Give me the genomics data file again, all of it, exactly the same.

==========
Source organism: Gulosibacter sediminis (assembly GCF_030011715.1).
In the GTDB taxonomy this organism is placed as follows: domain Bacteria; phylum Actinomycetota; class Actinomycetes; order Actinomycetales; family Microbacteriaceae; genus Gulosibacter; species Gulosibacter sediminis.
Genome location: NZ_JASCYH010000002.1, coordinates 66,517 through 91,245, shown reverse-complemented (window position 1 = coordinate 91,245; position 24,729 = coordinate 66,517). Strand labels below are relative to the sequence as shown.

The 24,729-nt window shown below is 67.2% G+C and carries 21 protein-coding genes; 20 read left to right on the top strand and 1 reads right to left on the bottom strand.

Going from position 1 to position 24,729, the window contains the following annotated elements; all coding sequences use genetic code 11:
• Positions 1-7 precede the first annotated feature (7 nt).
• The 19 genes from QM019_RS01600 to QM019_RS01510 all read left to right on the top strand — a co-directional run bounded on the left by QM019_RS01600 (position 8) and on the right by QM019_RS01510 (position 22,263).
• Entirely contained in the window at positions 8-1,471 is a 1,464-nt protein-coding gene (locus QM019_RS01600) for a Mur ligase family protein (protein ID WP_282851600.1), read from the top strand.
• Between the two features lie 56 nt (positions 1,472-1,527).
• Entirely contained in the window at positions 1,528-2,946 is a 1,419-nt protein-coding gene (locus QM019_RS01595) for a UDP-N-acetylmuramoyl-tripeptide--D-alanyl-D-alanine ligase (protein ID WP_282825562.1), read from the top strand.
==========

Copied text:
Source organism: Gulosibacter sediminis (assembly GCF_030011715.1).
In the GTDB taxonomy this organism is placed as follows: domain Bacteria; phylum Actinomycetota; class Actinomycetes; order Actinomycetales; family Microbacteriaceae; genus Gulosibacter; species Gulosibacter sediminis.
Genome location: NZ_JASCYH010000002.1, coordinates 66,517 through 91,245, shown reverse-complemented (window position 1 = coordinate 91,245; position 24,729 = coordinate 66,517). Strand labels below are relative to the sequence as shown.

The 24,729-nt window shown below is 67.2% G+C and carries 21 protein-coding genes; 20 read left to right on the top strand and 1 reads right to left on the bottom strand.

Going from position 1 to position 24,729, the window contains the following annotated elements; all coding sequences use genetic code 11:
• Positions 1-7 precede the first annotated feature (7 nt).
• The 19 genes from QM019_RS01600 to QM019_RS01510 all read left to right on the top strand — a co-directional run bounded on the left by QM019_RS01600 (position 8) and on the right by QM019_RS01510 (position 22,263).
• Entirely contained in the window at positions 8-1,471 is a 1,464-nt protein-coding gene (locus QM019_RS01600) for a Mur ligase family protein (protein ID WP_282851600.1), read from the top strand.
• Between the two features lie 56 nt (positions 1,472-1,527).
• Entirely contained in the window at positions 1,528-2,946 is a 1,419-nt protein-coding gene (locus QM019_RS01595) for a UDP-N-acetylmuramoyl-tripeptide--D-alanyl-D-alanine ligase (protein ID WP_282825562.1), read from the top strand.